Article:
President Uhuru Kenyatta on has called on the international community to support regional efforts in stabilising Somalia, South Sudan and other African countries.
Uhuru made the call when he gave a speech at the 70th United Nations General Assembly annual debate in New York on Monday evening.
President Kenyatta’s speech went big on Kenya’s determination to continue playing its role in fostering stability in the region as well as enhancing its international responsibility in improving global cooperation for the improvement of humanity.
The President rallied world leaders to take more concrete steps to support the restoration of stability in Somalia and South Sudan as well as other countries affected by instability.
Too many Al Shabaab attacks too often leave countries worried over likely lapses
Amisom forces in Janaale. The attack showed a relaxation the vigilance and operational efficiency with which the AU force has conducted past operations that have led to victories against Al Shabaab. AFP PHOTO | AU UN IST | TOBIN JONES
By JULIUS BARIGABA, The EastAfrican
Feared operational flaws explain why Al Shabaab has the motivation to strike with impact, and this has government officials in Kampala speaking at cross-purposes on the magnitude of the loss from this attack.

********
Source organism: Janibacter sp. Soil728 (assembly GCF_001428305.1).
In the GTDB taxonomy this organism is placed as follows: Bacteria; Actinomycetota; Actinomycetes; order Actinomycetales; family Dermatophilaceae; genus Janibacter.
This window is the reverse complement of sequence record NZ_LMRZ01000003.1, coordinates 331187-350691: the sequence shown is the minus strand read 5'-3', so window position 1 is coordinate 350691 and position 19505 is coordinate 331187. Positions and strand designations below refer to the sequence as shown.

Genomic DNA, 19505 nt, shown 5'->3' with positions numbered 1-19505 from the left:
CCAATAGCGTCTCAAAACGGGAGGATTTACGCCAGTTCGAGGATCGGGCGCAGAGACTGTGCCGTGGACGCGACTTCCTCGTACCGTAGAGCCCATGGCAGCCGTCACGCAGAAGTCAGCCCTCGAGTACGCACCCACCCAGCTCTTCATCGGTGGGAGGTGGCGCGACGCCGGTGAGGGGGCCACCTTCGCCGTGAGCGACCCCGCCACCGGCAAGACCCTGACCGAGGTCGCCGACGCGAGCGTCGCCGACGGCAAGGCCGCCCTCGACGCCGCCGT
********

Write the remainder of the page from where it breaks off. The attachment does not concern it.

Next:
Al Shabaab was only defeated in the urban centres, and driven into the countryside where it remains a big threat after changing tack from conventional to guerrilla warfare, operating clandestinely and hence being capable of inflicting harm using asymmetrical tactics, says security expert and legislator Simon Mulongo.
Al Shabaab is a weakened force, but sources say that the terrorist group has technical competence and training in the use of information technology to monitor Amisom bases, troop strength and deployment, enabling them to keep mounting attacks against the peacekeepers.
Even as the exact number of casualties suffered in the latest attack by Somali terrorist group Al Shabaab on Ugandan peacekeepers remains unclear, troop-contributing countries are alarmed at the frequency of deadly attacks on the forces of the African Union Mission in Somalia.